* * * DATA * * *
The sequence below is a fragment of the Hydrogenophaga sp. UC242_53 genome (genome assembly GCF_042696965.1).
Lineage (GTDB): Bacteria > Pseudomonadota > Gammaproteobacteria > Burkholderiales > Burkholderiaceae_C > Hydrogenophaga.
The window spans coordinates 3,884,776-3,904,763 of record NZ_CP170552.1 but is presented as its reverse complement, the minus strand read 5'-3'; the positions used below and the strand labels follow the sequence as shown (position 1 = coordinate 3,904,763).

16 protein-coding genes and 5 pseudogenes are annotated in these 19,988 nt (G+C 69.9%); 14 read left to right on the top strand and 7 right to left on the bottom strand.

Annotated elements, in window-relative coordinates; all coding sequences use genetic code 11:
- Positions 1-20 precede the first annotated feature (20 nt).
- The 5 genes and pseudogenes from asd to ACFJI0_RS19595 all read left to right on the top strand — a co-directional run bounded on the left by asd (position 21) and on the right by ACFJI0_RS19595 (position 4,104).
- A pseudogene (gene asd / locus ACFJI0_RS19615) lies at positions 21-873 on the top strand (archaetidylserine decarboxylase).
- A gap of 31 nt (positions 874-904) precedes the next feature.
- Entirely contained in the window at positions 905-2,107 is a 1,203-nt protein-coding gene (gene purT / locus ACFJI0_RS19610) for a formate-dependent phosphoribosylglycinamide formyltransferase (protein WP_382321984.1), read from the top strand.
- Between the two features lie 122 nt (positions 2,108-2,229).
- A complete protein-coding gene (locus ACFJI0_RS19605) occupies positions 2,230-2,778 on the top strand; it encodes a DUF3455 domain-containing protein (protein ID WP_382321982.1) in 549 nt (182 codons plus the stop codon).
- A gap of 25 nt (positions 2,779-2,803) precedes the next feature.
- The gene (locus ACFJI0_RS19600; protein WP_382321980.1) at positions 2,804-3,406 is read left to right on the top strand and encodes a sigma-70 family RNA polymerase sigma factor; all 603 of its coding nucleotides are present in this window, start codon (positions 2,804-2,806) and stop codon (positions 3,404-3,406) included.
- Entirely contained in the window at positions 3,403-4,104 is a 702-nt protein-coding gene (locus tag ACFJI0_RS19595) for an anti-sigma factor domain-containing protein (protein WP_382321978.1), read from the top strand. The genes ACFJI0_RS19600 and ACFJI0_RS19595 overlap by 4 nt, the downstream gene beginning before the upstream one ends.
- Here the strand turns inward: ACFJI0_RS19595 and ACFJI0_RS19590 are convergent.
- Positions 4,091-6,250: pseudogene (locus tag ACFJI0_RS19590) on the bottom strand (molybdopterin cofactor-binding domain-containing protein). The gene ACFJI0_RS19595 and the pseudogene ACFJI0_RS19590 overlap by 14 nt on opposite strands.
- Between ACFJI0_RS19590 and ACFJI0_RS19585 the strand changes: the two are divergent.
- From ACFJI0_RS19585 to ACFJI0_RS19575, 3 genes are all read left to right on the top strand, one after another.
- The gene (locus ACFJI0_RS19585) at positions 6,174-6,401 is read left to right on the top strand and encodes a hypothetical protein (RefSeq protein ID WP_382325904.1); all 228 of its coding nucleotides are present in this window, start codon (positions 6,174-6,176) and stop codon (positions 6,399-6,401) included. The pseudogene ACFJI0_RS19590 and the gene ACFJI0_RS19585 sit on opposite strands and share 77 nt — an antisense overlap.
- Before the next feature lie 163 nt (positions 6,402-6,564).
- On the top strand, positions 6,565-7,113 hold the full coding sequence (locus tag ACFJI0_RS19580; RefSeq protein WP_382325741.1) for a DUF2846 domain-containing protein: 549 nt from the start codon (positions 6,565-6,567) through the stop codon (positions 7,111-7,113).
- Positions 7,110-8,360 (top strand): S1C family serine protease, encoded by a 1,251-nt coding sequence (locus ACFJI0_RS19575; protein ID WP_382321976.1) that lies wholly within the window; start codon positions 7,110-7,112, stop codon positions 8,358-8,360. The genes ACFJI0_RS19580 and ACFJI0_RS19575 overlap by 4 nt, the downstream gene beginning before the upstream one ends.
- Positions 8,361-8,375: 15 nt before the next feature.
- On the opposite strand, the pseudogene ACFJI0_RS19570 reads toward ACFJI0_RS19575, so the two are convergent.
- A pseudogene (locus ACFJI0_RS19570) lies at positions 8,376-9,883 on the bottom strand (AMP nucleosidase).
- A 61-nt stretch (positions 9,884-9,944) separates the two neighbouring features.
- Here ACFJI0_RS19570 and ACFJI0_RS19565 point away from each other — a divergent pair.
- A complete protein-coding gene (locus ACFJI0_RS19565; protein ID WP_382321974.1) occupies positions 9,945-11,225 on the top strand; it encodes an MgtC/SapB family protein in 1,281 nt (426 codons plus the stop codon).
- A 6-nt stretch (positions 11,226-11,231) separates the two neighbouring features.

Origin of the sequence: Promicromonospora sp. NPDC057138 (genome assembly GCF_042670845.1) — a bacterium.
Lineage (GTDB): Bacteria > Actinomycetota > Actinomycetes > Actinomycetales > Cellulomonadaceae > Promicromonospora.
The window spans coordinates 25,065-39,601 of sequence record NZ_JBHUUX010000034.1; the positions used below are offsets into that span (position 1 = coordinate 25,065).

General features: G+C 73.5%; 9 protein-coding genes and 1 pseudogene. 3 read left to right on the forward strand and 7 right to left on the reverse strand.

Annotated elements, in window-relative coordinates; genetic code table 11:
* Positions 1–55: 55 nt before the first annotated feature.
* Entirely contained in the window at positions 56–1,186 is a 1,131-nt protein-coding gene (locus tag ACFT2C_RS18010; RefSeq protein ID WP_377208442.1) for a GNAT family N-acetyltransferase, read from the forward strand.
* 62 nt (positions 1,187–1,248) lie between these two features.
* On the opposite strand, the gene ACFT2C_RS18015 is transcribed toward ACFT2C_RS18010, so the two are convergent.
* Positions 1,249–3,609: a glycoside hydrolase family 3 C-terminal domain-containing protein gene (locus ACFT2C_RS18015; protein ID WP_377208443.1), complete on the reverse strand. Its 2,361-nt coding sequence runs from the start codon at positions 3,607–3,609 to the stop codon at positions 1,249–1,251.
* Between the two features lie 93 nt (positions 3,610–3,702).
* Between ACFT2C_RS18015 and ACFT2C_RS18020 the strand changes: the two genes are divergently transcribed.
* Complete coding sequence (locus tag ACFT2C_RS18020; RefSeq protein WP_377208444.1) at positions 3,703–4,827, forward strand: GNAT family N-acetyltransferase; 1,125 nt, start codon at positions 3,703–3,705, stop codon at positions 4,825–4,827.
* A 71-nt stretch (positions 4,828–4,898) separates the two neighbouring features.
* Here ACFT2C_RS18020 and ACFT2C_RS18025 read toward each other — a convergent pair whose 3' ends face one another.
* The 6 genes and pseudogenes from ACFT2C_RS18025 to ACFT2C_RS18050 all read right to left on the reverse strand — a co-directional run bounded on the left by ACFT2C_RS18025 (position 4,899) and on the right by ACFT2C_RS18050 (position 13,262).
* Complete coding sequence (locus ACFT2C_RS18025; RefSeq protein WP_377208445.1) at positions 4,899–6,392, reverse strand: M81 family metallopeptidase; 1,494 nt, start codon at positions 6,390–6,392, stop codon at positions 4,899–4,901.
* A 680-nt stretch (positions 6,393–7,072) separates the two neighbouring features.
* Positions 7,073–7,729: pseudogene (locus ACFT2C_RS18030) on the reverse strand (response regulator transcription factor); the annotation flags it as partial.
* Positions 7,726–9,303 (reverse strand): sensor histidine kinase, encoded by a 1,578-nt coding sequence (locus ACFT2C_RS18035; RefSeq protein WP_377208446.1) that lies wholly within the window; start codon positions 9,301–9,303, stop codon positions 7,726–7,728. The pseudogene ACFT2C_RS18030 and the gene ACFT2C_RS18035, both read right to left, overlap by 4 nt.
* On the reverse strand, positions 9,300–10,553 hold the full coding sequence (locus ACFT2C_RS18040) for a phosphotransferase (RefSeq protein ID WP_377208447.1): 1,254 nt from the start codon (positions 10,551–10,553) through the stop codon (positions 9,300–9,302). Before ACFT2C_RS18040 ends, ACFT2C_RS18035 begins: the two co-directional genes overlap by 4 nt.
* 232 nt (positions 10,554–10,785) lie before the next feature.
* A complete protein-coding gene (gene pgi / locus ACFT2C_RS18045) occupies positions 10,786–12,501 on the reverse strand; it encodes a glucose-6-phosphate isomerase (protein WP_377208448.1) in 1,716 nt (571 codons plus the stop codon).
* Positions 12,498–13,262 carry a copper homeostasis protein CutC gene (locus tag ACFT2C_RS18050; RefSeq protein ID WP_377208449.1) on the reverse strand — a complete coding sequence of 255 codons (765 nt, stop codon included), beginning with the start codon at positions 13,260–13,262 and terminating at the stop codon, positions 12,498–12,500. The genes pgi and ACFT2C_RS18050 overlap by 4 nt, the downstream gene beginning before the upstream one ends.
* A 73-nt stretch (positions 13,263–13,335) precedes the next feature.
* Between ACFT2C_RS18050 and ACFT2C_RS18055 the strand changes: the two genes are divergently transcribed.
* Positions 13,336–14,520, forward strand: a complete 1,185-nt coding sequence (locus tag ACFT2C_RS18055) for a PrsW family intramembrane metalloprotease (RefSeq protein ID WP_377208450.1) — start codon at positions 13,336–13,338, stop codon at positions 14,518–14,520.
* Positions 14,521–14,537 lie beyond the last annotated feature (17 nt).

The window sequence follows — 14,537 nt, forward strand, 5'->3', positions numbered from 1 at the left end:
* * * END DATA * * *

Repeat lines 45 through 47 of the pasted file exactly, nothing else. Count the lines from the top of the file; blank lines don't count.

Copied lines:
* Here ACFT2C_RS18020 and ACFT2C_RS18025 read toward each other — a convergent pair whose 3' ends face one another.
* The 6 genes and pseudogenes from ACFT2C_RS18025 to ACFT2C_RS18050 all read right to left on the reverse strand — a co-directional run bounded on the left by ACFT2C_RS18025 (position 4,899) and on the right by ACFT2C_RS18050 (position 13,262).
* Complete coding sequence (locus ACFT2C_RS18025; RefSeq protein WP_377208445.1) at positions 4,899–6,392, reverse strand: M81 family metallopeptidase; 1,494 nt, start codon at positions 6,390–6,392, stop codon at positions 4,899–4,901.